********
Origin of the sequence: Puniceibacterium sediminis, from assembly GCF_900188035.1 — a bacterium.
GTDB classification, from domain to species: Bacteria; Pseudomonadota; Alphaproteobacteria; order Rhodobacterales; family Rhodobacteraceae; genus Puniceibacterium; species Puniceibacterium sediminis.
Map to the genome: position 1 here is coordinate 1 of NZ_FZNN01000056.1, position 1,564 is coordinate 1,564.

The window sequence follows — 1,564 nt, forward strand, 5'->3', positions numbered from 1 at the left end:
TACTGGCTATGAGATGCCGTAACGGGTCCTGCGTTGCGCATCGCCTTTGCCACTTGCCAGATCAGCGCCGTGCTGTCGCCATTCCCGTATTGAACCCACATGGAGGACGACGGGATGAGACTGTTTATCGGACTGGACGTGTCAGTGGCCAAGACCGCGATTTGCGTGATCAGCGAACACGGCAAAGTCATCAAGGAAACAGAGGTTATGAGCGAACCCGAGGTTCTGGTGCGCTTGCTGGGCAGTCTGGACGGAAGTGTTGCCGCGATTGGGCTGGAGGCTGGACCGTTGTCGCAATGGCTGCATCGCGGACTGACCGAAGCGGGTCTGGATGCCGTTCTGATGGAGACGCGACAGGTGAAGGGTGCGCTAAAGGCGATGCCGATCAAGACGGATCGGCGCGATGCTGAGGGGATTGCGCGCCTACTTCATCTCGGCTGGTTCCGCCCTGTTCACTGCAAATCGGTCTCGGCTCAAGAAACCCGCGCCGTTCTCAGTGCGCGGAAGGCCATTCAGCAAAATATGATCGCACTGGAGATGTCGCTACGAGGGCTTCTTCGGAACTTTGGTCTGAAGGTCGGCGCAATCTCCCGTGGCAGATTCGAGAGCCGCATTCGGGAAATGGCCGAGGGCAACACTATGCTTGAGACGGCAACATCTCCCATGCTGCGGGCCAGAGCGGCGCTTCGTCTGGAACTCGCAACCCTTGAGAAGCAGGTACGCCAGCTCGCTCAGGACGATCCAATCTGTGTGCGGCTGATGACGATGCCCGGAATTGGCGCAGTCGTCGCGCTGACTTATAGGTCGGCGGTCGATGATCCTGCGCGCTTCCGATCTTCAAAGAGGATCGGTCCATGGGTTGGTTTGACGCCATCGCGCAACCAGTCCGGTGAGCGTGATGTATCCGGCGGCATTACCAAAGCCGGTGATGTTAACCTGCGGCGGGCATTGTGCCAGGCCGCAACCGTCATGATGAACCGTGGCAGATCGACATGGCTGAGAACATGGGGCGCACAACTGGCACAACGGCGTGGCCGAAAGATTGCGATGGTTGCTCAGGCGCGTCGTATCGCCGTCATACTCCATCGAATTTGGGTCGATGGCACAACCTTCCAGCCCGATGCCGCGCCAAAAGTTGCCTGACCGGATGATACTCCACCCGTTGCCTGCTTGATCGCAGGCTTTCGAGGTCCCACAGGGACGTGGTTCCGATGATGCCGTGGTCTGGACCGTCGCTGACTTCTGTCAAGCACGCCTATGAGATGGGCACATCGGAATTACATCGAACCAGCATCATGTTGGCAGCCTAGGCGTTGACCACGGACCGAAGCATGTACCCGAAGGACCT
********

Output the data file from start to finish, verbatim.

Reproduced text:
Origin of the sequence: Puniceibacterium sediminis, from assembly GCF_900188035.1 — a bacterium.
GTDB classification, from domain to species: Bacteria; Pseudomonadota; Alphaproteobacteria; order Rhodobacterales; family Rhodobacteraceae; genus Puniceibacterium; species Puniceibacterium sediminis.
Map to the genome: position 1 here is coordinate 1 of NZ_FZNN01000056.1, position 1,564 is coordinate 1,564.

The window sequence follows — 1,564 nt, forward strand, 5'->3', positions numbered from 1 at the left end:
TACTGGCTATGAGATGCCGTAACGGGTCCTGCGTTGCGCATCGCCTTTGCCACTTGCCAGATCAGCGCCGTGCTGTCGCCATTCCCGTATTGAACCCACATGGAGGACGACGGGATGAGACTGTTTATCGGACTGGACGTGTCAGTGGCCAAGACCGCGATTTGCGTGATCAGCGAACACGGCAAAGTCATCAAGGAAACAGAGGTTATGAGCGAACCCGAGGTTCTGGTGCGCTTGCTGGGCAGTCTGGACGGAAGTGTTGCCGCGATTGGGCTGGAGGCTGGACCGTTGTCGCAATGGCTGCATCGCGGACTGACCGAAGCGGGTCTGGATGCCGTTCTGATGGAGACGCGACAGGTGAAGGGTGCGCTAAAGGCGATGCCGATCAAGACGGATCGGCGCGATGCTGAGGGGATTGCGCGCCTACTTCATCTCGGCTGGTTCCGCCCTGTTCACTGCAAATCGGTCTCGGCTCAAGAAACCCGCGCCGTTCTCAGTGCGCGGAAGGCCATTCAGCAAAATATGATCGCACTGGAGATGTCGCTACGAGGGCTTCTTCGGAACTTTGGTCTGAAGGTCGGCGCAATCTCCCGTGGCAGATTCGAGAGCCGCATTCGGGAAATGGCCGAGGGCAACACTATGCTTGAGACGGCAACATCTCCCATGCTGCGGGCCAGAGCGGCGCTTCGTCTGGAACTCGCAACCCTTGAGAAGCAGGTACGCCAGCTCGCTCAGGACGATCCAATCTGTGTGCGGCTGATGACGATGCCCGGAATTGGCGCAGTCGTCGCGCTGACTTATAGGTCGGCGGTCGATGATCCTGCGCGCTTCCGATCTTCAAAGAGGATCGGTCCATGGGTTGGTTTGACGCCATCGCGCAACCAGTCCGGTGAGCGTGATGTATCCGGCGGCATTACCAAAGCCGGTGATGTTAACCTGCGGCGGGCATTGTGCCAGGCCGCAACCGTCATGATGAACCGTGGCAGATCGACATGGCTGAGAACATGGGGCGCACAACTGGCACAACGGCGTGGCCGAAAGATTGCGATGGTTGCTCAGGCGCGTCGTATCGCCGTCATACTCCATCGAATTTGGGTCGATGGCACAACCTTCCAGCCCGATGCCGCGCCAAAAGTTGCCTGACCGGATGATACTCCACCCGTTGCCTGCTTGATCGCAGGCTTTCGAGGTCCCACAGGGACGTGGTTCCGATGATGCCGTGGTCTGGACCGTCGCTGACTTCTGTCAAGCACGCCTATGAGATGGGCACATCGGAATTACATCGAACCAGCATCATGTTGGCAGCCTAGGCGTTGACCACGGACCGAAGCATGTACCCGAAGGACCT